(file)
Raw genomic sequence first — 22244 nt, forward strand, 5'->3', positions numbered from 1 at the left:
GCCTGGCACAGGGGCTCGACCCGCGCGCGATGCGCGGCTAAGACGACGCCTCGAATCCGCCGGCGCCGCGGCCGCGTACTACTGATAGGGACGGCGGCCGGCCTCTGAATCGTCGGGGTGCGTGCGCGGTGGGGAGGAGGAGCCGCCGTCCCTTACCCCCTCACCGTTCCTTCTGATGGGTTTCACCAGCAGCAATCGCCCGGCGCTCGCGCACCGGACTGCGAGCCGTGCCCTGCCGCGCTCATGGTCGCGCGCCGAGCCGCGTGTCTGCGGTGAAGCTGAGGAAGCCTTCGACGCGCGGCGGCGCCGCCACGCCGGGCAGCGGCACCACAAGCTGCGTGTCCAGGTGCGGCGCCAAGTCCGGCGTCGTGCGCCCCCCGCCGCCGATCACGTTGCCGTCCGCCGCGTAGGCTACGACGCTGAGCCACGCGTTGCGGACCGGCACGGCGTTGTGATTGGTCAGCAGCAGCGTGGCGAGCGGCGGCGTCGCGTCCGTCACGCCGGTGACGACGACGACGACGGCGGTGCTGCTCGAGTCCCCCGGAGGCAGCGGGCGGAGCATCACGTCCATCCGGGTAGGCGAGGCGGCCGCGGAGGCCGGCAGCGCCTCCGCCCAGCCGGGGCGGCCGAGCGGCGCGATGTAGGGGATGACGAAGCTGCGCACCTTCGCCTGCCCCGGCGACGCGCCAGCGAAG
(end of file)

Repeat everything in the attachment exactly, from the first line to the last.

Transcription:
Raw genomic sequence first — 22244 nt, forward strand, 5'->3', positions numbered from 1 at the left:
GCCTGGCACAGGGGCTCGACCCGCGCGCGATGCGCGGCTAAGACGACGCCTCGAATCCGCCGGCGCCGCGGCCGCGTACTACTGATAGGGACGGCGGCCGGCCTCTGAATCGTCGGGGTGCGTGCGCGGTGGGGAGGAGGAGCCGCCGTCCCTTACCCCCTCACCGTTCCTTCTGATGGGTTTCACCAGCAGCAATCGCCCGGCGCTCGCGCACCGGACTGCGAGCCGTGCCCTGCCGCGCTCATGGTCGCGCGCCGAGCCGCGTGTCTGCGGTGAAGCTGAGGAAGCCTTCGACGCGCGGCGGCGCCGCCACGCCGGGCAGCGGCACCACAAGCTGCGTGTCCAGGTGCGGCGCCAAGTCCGGCGTCGTGCGCCCCCCGCCGCCGATCACGTTGCCGTCCGCCGCGTAGGCTACGACGCTGAGCCACGCGTTGCGGACCGGCACGGCGTTGTGATTGGTCAGCAGCAGCGTGGCGAGCGGCGGCGTCGCGTCCGTCACGCCGGTGACGACGACGACGACGGCGGTGCTGCTCGAGTCCCCCGGAGGCAGCGGGCGGAGCATCACGTCCATCCGGGTAGGCGAGGCGGCCGCGGAGGCCGGCAGCGCCTCCGCCCAGCCGGGGCGGCCGAGCGGCGCGATGTAGGGGATGACGAAGCTGCGCACCTTCGCCTGCCCCGGCGACGCGCCAGCGAAG